This article describes the rationale, development, and implementation of a digital archival curriculum within the first-year composition program at Oklahoma State University. Such a curriculum helps students engage genuine inquiry to discover arguments rather than defend their existing beliefs. Analytic complexity and hidden information are offered as potential sources of uncertainty.
The Possibilities of Uncertainty: Digital Archives as Cunning Texts in a First-Year Composition Curriculum
Joshua Daniel-Wariya is assistant professor of rhetoric and writing studies at Oklahoma State University, where he also serves as the associate director of composition and teaches a variety of courses in rhetorical theory and game studies. His work has previously appeared or is forthcoming in Computers and Composition, Games and Culture, Rhetoric Society Quarterly, and elsewhere.
Lynn C. Lewis is associate professor and director of the Rhetoric and Writing Studies program in the English department at Oklahoma State University and director of first-year composition. She is the editor of Strategic Discourse: The Politics of (New) Literacy Crises (2015), and her publications have appeared in JAC: A Journal of Rhetoric, Culture and Politics and Academe. Essay-length book chapters on memes, embodiment and neoliberalism, and the violences of administrative work, some coauthored with Joshua Daniel-Wariya, are published or in press. Her current scholarly projects include a monograph on temporality, speed, and writing, as well as essays on dissent and decorum. She is also working on a murder mystery series set in academia.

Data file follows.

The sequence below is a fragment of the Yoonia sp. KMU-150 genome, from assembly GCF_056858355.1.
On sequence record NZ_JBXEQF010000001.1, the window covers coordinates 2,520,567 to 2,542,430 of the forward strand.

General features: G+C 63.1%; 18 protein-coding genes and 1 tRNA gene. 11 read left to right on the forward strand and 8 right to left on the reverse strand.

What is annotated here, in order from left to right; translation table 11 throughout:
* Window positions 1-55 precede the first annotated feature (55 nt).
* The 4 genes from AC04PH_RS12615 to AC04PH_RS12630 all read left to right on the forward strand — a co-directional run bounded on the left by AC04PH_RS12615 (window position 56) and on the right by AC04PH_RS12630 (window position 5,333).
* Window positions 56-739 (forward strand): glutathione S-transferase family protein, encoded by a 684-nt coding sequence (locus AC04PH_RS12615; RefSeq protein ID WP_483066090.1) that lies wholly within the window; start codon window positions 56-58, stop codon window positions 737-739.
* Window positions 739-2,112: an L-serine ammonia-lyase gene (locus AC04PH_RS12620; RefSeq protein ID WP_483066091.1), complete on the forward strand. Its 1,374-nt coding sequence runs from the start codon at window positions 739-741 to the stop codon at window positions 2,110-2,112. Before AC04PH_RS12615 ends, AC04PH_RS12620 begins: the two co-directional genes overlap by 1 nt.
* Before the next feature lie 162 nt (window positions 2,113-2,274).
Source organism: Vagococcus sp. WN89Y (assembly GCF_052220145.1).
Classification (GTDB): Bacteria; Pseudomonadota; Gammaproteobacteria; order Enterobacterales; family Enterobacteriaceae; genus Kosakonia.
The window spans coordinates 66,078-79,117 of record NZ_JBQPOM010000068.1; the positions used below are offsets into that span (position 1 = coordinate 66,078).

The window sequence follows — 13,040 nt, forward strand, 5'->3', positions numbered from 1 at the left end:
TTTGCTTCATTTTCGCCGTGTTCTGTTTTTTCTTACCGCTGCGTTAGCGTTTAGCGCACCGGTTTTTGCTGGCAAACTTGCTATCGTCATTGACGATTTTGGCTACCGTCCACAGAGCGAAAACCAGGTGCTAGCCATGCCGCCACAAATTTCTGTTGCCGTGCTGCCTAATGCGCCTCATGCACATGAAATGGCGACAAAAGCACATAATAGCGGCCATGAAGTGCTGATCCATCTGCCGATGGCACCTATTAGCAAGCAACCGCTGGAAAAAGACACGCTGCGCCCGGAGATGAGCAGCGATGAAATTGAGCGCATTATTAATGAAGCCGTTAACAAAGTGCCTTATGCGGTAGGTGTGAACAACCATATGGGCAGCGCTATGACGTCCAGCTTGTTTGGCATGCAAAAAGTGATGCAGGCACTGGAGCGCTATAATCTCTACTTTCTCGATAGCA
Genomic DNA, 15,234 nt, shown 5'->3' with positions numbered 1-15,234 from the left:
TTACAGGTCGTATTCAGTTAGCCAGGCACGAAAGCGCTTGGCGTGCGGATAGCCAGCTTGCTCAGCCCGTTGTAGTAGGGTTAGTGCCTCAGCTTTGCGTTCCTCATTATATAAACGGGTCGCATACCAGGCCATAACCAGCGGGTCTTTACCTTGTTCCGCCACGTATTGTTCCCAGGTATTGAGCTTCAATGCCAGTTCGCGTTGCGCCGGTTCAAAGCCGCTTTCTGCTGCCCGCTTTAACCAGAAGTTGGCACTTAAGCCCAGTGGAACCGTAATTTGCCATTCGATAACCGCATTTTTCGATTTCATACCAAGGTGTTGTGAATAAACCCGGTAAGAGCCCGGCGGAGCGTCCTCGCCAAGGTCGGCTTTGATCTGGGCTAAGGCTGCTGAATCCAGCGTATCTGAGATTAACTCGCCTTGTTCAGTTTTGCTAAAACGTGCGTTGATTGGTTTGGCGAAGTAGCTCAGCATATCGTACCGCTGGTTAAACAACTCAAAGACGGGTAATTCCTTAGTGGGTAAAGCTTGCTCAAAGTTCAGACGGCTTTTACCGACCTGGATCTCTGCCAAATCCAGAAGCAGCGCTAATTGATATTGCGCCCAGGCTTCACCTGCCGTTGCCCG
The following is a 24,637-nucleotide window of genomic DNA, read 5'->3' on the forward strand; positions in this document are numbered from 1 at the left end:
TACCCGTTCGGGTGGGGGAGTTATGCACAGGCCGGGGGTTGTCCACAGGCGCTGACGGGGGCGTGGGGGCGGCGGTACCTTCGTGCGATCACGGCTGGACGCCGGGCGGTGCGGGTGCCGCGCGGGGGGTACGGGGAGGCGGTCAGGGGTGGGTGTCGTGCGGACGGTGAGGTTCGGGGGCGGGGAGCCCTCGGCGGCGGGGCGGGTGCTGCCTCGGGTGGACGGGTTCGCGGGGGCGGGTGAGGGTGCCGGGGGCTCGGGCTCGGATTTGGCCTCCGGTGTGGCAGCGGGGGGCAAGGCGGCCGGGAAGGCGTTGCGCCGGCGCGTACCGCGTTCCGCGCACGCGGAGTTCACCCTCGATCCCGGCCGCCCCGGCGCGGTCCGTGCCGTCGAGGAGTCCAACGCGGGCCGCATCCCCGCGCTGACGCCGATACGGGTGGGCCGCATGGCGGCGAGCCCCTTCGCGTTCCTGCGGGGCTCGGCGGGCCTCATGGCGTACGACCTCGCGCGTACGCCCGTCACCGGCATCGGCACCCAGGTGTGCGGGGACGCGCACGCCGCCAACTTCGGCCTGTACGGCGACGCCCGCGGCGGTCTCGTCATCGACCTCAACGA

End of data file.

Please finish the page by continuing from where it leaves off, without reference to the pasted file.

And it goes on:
Joshua Daniel-Wariya, Lynn C. Lewis; The Possibilities of Uncertainty: Digital Archives as Cunning Texts in a First-Year Composition Curriculum. Pedagogy 1 January 2020; 20 (1): 141–148. doi: https://doi.org/10.1215/15314200-7879138
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